Marking this week’s 75th anniversary of the atomic bombings, the Catholic bishops of England, Wales and Scotland have issued fresh calls for the abolition of nuclear weapons.
In a statement released today, just days ahead of the anniversaries of the United States’ atomic bombings of Hiroshima and Nagasaki on 6th and 9th August 1945, the bishops reiterated their stance on nuclear weapons, urging Catholics to ‘reflect prayerfully upon the UK’s own possession of nuclear weapons’.
The bishops recall Pope Francis’ historic visit to Japan last year, when he declared that “the use of atomic energy for purposes of war is immoral, just as the possession of atomic weapons is immoral”.
‘Pope Francis reiterated that the threat of mutual destruction, the massive loss of innocent lives and the annihilation of any future for our common home, is completely incompatible with our efforts to build peace,’ the bishops said.
During his visit, the Holy Father said: “If we really want to build a more just and secure society, we must let the weapons fall from our hands.”
The bishops recalled how the pontiff also reminded people that ‘it is unjust to continue squandering precious resources on manufacturing, maintaining and upgrading ever more destructive technology’.
‘The cost of nuclear weapons should be measured not only in the lives destroyed through their use, but also the suffering of the poorest and most vulnerable people, who could have benefited were such vast sums of public money invested in the Common Good of society instead,’ the bishops said.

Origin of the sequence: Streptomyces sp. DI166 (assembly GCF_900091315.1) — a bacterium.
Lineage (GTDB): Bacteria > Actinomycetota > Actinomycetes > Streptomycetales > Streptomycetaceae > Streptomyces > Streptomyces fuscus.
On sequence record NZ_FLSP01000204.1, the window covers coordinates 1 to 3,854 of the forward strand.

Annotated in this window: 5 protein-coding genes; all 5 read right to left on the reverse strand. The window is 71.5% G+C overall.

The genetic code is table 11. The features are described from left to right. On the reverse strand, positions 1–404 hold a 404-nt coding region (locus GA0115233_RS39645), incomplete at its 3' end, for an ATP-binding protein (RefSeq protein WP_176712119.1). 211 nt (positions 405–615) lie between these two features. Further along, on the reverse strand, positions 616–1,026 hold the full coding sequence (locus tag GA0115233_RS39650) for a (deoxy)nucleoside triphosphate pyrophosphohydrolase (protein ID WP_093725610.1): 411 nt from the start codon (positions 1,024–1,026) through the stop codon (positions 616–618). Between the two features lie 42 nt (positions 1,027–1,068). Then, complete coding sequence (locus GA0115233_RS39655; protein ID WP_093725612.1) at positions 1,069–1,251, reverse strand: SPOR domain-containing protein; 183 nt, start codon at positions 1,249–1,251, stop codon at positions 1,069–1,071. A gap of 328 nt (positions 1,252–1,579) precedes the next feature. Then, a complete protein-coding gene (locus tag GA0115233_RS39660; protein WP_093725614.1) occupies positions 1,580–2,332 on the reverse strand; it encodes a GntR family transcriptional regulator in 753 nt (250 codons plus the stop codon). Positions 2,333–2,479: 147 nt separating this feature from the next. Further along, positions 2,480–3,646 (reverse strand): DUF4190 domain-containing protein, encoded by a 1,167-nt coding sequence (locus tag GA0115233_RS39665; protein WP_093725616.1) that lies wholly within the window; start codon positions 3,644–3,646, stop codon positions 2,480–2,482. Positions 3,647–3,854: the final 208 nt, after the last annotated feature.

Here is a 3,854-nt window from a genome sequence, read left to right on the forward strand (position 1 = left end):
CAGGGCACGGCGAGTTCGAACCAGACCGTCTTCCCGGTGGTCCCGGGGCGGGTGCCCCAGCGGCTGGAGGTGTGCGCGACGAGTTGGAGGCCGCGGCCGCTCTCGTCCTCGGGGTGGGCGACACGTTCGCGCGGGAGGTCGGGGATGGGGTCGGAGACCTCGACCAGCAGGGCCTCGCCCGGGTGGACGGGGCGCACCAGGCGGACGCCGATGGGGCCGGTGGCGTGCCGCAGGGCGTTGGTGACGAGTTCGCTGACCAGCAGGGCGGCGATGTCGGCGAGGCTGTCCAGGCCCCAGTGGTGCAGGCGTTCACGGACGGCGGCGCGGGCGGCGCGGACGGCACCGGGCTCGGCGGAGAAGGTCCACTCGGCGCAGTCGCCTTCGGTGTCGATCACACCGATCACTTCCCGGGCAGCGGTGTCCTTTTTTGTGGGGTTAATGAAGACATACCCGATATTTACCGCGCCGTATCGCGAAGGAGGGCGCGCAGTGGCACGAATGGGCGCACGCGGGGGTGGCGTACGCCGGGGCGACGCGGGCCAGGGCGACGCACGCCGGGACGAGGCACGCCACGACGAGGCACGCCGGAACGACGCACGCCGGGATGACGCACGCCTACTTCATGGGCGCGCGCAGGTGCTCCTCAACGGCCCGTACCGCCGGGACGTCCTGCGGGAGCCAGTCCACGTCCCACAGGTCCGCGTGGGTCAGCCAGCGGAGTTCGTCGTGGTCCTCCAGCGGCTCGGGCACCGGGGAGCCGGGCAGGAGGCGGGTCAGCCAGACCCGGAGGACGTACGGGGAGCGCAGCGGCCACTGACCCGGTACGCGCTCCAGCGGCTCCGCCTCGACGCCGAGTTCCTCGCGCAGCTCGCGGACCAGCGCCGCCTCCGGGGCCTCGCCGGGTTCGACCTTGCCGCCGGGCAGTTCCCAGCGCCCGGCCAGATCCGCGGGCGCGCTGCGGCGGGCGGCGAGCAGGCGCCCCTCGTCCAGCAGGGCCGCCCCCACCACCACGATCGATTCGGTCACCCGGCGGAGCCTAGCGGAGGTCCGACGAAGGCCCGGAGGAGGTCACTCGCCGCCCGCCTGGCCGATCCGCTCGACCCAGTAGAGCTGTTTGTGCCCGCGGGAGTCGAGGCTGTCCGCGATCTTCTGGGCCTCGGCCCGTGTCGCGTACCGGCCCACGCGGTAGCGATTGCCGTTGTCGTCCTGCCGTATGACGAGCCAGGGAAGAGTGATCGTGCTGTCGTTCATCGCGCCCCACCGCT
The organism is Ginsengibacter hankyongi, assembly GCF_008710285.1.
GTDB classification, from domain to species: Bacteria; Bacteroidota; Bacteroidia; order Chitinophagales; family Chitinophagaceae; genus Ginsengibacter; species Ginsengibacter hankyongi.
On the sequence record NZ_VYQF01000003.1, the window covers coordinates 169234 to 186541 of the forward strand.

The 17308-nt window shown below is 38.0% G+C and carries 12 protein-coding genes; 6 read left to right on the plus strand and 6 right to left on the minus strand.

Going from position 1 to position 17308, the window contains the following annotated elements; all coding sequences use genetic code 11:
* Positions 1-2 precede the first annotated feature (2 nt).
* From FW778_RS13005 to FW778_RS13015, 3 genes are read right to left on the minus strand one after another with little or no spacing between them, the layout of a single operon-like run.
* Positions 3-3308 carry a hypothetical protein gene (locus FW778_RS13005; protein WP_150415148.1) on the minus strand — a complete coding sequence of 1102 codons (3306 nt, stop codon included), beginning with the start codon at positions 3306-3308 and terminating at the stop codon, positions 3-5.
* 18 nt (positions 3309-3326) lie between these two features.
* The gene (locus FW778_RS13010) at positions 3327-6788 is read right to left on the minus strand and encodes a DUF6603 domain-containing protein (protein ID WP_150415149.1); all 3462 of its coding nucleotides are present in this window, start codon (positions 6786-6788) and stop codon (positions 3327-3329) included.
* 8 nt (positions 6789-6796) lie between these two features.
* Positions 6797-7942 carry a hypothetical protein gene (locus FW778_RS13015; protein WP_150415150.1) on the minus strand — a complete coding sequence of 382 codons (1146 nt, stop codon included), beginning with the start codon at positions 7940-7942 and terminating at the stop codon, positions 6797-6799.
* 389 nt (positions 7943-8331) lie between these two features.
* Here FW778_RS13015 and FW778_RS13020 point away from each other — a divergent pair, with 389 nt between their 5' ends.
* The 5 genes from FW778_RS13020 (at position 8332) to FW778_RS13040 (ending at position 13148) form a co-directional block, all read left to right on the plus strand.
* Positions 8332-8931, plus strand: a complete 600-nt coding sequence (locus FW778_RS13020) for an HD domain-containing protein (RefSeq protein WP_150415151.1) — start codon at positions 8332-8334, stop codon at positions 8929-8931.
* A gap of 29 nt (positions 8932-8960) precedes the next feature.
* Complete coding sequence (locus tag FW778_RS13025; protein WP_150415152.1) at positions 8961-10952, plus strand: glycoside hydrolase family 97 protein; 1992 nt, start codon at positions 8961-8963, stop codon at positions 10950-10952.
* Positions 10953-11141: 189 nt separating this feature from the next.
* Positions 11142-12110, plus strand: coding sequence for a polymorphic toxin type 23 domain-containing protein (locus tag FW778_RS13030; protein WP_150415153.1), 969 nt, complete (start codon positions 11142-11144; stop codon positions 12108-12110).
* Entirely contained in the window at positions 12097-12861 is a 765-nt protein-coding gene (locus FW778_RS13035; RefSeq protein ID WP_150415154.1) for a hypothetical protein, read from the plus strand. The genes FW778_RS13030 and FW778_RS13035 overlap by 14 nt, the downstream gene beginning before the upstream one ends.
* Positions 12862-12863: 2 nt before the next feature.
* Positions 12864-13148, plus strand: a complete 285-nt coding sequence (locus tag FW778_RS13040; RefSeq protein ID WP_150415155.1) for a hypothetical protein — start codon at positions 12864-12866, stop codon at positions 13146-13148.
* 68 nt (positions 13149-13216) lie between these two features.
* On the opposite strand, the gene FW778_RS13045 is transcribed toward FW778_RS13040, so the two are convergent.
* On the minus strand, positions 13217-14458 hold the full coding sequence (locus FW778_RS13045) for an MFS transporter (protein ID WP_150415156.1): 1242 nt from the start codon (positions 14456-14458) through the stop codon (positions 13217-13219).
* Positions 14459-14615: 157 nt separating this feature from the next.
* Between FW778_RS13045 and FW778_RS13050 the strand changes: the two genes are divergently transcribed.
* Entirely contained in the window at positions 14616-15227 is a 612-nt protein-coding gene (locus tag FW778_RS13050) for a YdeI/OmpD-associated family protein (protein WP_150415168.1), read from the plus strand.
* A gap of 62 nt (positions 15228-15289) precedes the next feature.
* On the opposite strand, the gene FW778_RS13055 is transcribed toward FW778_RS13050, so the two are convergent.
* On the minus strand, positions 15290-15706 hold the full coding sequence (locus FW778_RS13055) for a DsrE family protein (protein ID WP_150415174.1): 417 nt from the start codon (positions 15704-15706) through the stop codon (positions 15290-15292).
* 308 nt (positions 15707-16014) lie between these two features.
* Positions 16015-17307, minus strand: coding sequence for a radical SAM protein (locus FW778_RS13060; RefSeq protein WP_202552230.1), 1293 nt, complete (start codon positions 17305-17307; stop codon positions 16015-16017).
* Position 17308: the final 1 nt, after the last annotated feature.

The Scottish and English and Welsh bishops’ conferences have in the past called on the UK government to forsake its own nuclear weapons.
Concluding their statement, the bishops added: ‘We therefore recommit ourselves to the abolition of these weapons and to the Holy Father’s call to pray each day “for the conversion of hearts and for the triumph of a culture of life, reconciliation and fraternity. A fraternity that can recognise and respect diversity in the quest for a common destiny”.’
The statement was signed by the Bishop of Galloway, William Nolan, on behalf of the Commission for Justice and Peace of the Bishops’ Conference of Scotland; the Bishop of Clifton, Declan Lang, Chairman of the International Affairs Department of the Catholic Bishops’ Conference of England and Wales; and the Auxiliary Bishop of Birmingham, William Kenney.
Picture: HMS Vigilant at HM Naval Base Clyde, Faslane, the Vanguard-class submarine carries the UK’s Trident nuclear deterrent. (James Glossop/The Times/PA).